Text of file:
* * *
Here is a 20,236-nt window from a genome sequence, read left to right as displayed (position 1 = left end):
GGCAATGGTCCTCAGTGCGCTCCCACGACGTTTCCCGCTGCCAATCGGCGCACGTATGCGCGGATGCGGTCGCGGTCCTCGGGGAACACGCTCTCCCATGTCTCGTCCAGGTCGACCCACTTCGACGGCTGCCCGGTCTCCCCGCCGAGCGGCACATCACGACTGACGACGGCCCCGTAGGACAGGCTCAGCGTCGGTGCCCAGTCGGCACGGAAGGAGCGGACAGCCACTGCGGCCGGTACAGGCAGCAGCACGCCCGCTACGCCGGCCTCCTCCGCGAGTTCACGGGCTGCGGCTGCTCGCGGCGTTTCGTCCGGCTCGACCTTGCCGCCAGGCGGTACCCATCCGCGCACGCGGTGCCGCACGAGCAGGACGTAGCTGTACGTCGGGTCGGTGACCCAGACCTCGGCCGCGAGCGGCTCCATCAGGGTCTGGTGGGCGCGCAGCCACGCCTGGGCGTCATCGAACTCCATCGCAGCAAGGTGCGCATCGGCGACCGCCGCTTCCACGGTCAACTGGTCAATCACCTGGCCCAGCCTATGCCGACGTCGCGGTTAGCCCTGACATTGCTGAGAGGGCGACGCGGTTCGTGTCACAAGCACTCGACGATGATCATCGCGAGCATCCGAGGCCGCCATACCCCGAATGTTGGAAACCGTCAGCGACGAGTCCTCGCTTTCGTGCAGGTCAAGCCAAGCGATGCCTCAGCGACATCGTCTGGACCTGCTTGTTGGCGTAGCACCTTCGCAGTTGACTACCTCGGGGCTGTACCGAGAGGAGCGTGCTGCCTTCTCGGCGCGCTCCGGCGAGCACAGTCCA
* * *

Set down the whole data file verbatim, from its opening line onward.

Here is a 20,236-nt window from a genome sequence, read left to right as displayed (position 1 = left end):
GGCAATGGTCCTCAGTGCGCTCCCACGACGTTTCCCGCTGCCAATCGGCGCACGTATGCGCGGATGCGGTCGCGGTCCTCGGGGAACACGCTCTCCCATGTCTCGTCCAGGTCGACCCACTTCGACGGCTGCCCGGTCTCCCCGCCGAGCGGCACATCACGACTGACGACGGCCCCGTAGGACAGGCTCAGCGTCGGTGCCCAGTCGGCACGGAAGGAGCGGACAGCCACTGCGGCCGGTACAGGCAGCAGCACGCCCGCTACGCCGGCCTCCTCCGCGAGTTCACGGGCTGCGGCTGCTCGCGGCGTTTCGTCCGGCTCGACCTTGCCGCCAGGCGGTACCCATCCGCGCACGCGGTGCCGCACGAGCAGGACGTAGCTGTACGTCGGGTCGGTGACCCAGACCTCGGCCGCGAGCGGCTCCATCAGGGTCTGGTGGGCGCGCAGCCACGCCTGGGCGTCATCGAACTCCATCGCAGCAAGGTGCGCATCGGCGACCGCCGCTTCCACGGTCAACTGGTCAATCACCTGGCCCAGCCTATGCCGACGTCGCGGTTAGCCCTGACATTGCTGAGAGGGCGACGCGGTTCGTGTCACAAGCACTCGACGATGATCATCGCGAGCATCCGAGGCCGCCATACCCCGAATGTTGGAAACCGTCAGCGACGAGTCCTCGCTTTCGTGCAGGTCAAGCCAAGCGATGCCTCAGCGACATCGTCTGGACCTGCTTGTTGGCGTAGCACCTTCGCAGTTGACTACCTCGGGGCTGTACCGAGAGGAGCGTGCTGCCTTCTCGGCGCGCTCCGGCGAGCACAGTCCA